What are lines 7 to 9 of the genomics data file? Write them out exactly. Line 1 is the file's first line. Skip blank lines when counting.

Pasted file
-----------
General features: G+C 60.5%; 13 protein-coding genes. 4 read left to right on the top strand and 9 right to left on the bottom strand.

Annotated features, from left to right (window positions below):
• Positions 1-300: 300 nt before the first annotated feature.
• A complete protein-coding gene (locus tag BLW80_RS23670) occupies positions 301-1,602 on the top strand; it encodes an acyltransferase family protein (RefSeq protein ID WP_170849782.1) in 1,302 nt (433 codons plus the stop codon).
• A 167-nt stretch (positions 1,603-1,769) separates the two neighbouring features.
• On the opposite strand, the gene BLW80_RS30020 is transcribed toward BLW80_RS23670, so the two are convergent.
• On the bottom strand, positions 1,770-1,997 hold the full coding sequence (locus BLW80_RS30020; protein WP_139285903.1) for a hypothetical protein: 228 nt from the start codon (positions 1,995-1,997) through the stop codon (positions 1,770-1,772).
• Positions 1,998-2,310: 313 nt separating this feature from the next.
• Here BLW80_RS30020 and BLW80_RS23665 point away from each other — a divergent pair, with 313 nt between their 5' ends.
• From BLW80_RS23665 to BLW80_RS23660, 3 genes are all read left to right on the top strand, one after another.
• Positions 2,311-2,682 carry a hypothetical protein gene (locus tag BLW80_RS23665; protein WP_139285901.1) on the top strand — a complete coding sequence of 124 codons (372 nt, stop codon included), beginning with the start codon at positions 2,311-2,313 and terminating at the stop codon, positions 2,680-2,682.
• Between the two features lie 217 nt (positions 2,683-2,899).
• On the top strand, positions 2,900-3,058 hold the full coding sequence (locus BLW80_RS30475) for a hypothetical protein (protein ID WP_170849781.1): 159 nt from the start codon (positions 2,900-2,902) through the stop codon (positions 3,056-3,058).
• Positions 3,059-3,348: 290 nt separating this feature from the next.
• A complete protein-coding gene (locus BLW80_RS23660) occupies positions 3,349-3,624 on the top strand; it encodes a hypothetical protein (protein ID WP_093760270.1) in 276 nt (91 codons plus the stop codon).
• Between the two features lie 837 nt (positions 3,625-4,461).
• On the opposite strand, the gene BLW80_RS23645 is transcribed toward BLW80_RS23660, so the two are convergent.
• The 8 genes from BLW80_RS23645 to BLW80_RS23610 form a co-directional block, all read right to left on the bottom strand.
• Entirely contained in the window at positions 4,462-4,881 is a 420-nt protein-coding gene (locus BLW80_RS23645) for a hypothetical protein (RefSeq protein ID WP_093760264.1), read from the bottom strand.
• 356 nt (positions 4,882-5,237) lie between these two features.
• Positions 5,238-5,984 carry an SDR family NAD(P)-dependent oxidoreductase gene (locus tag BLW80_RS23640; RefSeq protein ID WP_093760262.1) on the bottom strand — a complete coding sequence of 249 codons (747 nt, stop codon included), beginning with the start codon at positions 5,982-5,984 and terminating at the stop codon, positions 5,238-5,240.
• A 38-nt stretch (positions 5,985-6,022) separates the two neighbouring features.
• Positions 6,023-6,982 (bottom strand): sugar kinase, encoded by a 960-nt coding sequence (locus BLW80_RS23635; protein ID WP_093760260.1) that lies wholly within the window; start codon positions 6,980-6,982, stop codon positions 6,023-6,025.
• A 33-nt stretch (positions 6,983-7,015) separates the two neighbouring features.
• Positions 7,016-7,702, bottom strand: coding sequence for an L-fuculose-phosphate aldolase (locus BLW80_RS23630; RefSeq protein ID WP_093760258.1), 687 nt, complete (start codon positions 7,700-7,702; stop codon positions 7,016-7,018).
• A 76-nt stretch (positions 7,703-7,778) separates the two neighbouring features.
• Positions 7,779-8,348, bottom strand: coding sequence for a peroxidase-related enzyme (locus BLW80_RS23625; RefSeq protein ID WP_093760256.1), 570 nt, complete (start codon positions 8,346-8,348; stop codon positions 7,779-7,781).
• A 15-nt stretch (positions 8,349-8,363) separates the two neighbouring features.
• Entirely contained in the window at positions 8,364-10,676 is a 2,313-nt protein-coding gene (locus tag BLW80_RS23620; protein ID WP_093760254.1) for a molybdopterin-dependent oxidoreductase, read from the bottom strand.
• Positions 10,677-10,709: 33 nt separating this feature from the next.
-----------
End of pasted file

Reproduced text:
• On the bottom strand, positions 1,770-1,997 hold the full coding sequence (locus BLW80_RS30020; protein WP_139285903.1) for a hypothetical protein: 228 nt from the start codon (positions 1,995-1,997) through the stop codon (positions 1,770-1,772).
• Positions 1,998-2,310: 313 nt separating this feature from the next.
• Here BLW80_RS30020 and BLW80_RS23665 point away from each other — a divergent pair, with 313 nt between their 5' ends.